MUSC The Catalyst
MUSC arial view


MUSCMedical LinksCharleston LinksArchivesCatalyst AdvertisersSeminars and EventsResearch StudiesPublic RelationsResearch GrantsCatalyst PDF FileMUSC home pageCommunity HappeningsCampus NewsApplause

MUSCMedical LinksCharleston LinksArchivesCatalyst AdvertisersSeminars and EventsResearch StudiesPublic RelationsResearch GrantsMUSC home pageCommunity HappeningsCampus NewsApplause


Medalist talks with female scholars, scientists

by Cindy Abole
Public Relations
National Medal of Science recipient Elaine Fuchs, Ph.D., visited MUSC Nov. 16 as part of MUSC’s Women Scholars Initiative and the Department of Pathology and Laboratory Medicine’s seminar series.
Her visit was an opportunity for MUSC’s scientific community, especially female faculty and students to gain from her knowledge and experiences.

Fuchs was among nine distinguished scientists to recently receive the 2009 National Medal of Science. She was recognized for her contributions to the biological sciences. 
On Oct. 7, Fuchs was presented with the award by President Barack Obama at the White House.
“It’s important to find what impassions you in your work,” said Fuchs, addressing a group of female faculty and MUSC Women Scholars Initiative leaders at Colcock Hall. “I’ve been lucky throughout my life and career to calmly find my way. Science is a journey of finding things and learning what to do. A good scientist is always exploring—seeking answers to questions.”
Around midday, she spoke as part of the Department of Pathology & Laboratory Medicine’s seminar series. Her seminar was titled, “Stem Cells of the Skin: Biology and Clinical Promise.” Later, she had lunch and spoke with Pathology graduate students, postdoctoral scholars, and several Pathology and Rheumatology faculty to discuss research progress.
Dr. Elaine Fuchs, center, joins MUSC Women Scholars Initiative’s Drs. Joan Cunningham, from left, Samar Hammad, Anne Ramsdell, Rosalie Crouch, Ashli Sheidow, Lisa Cunningham and Tammy Nowling on Nov. 16 at Colcock Hall.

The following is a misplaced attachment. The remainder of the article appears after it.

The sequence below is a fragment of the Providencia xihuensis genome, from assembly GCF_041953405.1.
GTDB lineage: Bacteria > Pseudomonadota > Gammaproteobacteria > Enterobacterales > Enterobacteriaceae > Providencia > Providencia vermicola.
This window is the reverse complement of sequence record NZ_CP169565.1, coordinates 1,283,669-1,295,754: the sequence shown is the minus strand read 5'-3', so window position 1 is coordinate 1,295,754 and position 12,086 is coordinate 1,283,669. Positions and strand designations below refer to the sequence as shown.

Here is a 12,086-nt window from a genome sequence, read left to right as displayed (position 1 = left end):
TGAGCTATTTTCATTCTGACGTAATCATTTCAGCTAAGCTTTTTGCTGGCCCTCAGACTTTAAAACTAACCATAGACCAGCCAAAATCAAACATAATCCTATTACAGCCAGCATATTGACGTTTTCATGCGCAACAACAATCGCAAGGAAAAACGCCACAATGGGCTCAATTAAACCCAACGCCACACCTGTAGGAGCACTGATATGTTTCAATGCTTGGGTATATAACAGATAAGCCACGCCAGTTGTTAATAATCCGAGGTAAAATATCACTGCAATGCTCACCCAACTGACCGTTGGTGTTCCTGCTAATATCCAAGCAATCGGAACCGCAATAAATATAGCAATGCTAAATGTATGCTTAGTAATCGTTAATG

“The Women Scholars Initiative was thrilled to host Dr. Fuchs’ visit and to present her with the 2009 MUSC Eminent Scholar Award,” said Lisa L. Cunningham, Ph.D., assistant professor, Department of Pathology and Laboratory Medicine and member of the Women Scholars Initiative Eminent Scholar sub-committee.
The award program began three years ago with the goal of bringing eminent scientists to MUSC to speak about their work. These scientists do not have to be women, but their contributions to their fields must to be extraordinary. It benefits all MUSC faculty and students to have an opportunity to interact with these eminent scientists.
“Dr. Fuchs is a celebrated scientist, and her visit generated a lot of excitement among our faculty, students, and post-docs,” said Cunningham. “Those who met her were able to benefit not only from her exceptional scientific expertise, but also from her journey, beginning with her childhood interest in tadpoles to her challenges  and continuing triumphs, including most recently receiving the National Medal of Science. Her visit was an inspiration to many developing (and established) scientists on campus.”
Fuchs was recognized for her pioneering research in cell biology and molecular genetics in mice. Her research focuses on the biology of stem cells in hair and skin.  Unlike many other stem cell types, these skin stem cells can be grown easily in the laboratory.  Dr. Fuchs and her team have elucidated the mechanisms by which specific signaling pathways, including Wnt and BMP, influence stem cell behavior and differentiation.  Her discoveries have significant implications for the treatment of blindness, neurodegenerative disorders and cancer. 
“We are very fortunate to have Dr. Fuchs as a visitor. Dr. Fuchs is a forward-thinking academician and a world class scientist. Her work on the essence of stem cell biology is especially creative and is having a tremendous impact on a wide range of research fields,” said Stephen M. Lanier, Ph.D., associate provost for research and professor, Department of Cell and Molecular Pharmacology and Experimental Therapeutics.
Fuchs is a Howard Hughes Medical Institute investigator and the Rebecca C. Lancefield Professor of Mammalian Cell Biology and Development at The Rockefeller University in New York City. An Illinois native, she received her undergraduate degree in Chemistry from the University of Illinois and her doctorate in biochemistry from Princeton University in 1977. She conducted her postdoctoral studies at the Massachusetts Institute of Technology.

Friday, Dec. 4, 2009

The Catalyst Online is published weekly by the MUSC Office of Public Relations for the faculty, employees and students of the Medical University of South Carolina. The Catalyst Online editor, Kim Draughn, can be reached at 792-4107 or by email, Editorial copy can be submitted to The Catalyst Online and to The Catalyst in print by fax, 792-6723, or by email to To place an ad in The Catalyst hardcopy, call Island Publications at 849-1778, ext. 201.